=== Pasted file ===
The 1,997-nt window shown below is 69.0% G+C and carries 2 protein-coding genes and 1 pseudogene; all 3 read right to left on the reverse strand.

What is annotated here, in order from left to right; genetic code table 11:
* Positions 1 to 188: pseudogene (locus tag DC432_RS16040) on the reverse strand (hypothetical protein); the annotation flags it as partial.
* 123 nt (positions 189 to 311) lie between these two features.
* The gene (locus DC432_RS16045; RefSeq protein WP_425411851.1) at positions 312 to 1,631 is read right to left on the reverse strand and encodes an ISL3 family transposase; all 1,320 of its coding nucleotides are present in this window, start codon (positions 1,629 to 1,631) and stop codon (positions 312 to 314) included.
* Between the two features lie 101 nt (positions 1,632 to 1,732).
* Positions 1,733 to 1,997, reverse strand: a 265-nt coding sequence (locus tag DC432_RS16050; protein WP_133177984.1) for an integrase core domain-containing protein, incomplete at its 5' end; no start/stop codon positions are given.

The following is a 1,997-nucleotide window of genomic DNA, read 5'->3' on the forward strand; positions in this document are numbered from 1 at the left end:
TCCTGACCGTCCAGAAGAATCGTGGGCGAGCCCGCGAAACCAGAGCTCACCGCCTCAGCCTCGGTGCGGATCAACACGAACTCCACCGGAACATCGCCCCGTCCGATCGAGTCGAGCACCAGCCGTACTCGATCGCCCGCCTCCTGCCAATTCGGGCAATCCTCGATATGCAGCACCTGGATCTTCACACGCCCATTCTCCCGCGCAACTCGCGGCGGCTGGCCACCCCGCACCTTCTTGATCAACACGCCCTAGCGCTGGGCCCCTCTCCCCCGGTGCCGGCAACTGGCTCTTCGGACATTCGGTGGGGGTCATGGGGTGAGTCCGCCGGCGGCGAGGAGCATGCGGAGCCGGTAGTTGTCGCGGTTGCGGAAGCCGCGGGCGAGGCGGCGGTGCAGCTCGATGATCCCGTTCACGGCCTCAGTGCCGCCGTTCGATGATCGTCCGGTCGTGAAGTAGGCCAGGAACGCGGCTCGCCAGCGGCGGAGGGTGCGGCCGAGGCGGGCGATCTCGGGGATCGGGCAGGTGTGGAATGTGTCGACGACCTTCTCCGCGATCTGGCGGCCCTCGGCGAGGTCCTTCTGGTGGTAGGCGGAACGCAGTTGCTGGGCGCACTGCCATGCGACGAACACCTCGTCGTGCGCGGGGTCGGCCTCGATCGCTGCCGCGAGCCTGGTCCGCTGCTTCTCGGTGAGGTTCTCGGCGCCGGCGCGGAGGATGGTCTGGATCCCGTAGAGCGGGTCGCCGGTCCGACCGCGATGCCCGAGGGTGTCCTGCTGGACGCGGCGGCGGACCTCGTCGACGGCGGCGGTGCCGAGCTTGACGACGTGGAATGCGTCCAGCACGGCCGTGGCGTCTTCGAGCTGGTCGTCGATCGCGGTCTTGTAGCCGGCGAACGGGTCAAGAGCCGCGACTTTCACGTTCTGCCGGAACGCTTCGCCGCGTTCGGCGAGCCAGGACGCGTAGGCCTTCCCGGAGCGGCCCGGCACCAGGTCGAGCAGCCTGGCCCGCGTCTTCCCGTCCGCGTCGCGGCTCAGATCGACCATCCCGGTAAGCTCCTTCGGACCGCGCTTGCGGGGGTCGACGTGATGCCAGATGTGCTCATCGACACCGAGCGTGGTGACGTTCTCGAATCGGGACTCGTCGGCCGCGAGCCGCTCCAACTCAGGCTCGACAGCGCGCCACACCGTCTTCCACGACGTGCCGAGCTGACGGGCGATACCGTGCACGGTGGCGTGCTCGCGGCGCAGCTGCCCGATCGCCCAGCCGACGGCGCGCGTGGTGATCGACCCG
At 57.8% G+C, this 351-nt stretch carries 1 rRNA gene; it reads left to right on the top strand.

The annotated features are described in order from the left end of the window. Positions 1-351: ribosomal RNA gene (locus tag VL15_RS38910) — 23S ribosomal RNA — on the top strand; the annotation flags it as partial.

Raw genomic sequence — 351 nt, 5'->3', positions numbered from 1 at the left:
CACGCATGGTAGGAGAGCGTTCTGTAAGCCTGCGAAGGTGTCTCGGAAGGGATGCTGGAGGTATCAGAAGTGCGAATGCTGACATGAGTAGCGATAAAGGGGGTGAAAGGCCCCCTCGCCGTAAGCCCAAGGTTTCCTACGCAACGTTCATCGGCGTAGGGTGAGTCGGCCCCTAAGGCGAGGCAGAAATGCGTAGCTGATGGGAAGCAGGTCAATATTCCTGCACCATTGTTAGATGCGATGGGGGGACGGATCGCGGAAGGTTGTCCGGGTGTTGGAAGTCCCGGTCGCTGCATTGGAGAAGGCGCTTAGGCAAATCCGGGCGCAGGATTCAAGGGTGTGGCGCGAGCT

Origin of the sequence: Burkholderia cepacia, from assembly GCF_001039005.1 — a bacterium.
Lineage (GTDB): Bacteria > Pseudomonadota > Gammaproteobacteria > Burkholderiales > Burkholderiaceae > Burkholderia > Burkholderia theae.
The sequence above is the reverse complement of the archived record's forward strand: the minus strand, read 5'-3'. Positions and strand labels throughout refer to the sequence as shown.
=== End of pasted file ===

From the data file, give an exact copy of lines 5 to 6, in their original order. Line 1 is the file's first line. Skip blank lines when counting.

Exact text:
* The gene (locus DC432_RS16045; RefSeq protein WP_425411851.1) at positions 312 to 1,631 is read right to left on the reverse strand and encodes an ISL3 family transposase; all 1,320 of its coding nucleotides are present in this window, start codon (positions 1,629 to 1,631) and stop codon (positions 312 to 314) included.
* Between the two features lie 101 nt (positions 1,632 to 1,732).